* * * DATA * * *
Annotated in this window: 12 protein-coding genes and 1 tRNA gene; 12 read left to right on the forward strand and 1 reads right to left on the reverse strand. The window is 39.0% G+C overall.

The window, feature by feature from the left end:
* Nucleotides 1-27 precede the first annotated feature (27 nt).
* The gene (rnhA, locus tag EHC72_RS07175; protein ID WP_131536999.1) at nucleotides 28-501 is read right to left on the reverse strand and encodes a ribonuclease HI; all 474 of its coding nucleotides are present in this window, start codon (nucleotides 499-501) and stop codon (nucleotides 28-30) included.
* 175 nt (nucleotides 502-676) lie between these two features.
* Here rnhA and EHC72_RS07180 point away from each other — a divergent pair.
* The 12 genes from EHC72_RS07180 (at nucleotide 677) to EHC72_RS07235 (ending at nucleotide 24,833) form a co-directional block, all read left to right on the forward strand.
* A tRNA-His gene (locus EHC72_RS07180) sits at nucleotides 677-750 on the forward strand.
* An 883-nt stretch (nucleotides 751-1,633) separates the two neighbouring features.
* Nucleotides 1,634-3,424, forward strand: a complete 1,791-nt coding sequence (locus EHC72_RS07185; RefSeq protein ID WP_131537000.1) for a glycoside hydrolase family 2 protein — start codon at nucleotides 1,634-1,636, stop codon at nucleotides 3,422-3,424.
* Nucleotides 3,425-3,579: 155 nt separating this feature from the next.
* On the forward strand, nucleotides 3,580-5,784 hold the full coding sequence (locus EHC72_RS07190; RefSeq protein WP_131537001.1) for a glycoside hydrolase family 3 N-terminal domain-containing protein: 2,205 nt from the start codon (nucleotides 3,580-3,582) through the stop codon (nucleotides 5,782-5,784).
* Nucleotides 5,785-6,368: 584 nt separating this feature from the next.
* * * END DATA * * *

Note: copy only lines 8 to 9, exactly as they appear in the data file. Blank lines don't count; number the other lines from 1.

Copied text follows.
* A tRNA-His gene (locus EHC72_RS07180) sits at nucleotides 677-750 on the forward strand.
* An 883-nt stretch (nucleotides 751-1,633) separates the two neighbouring features.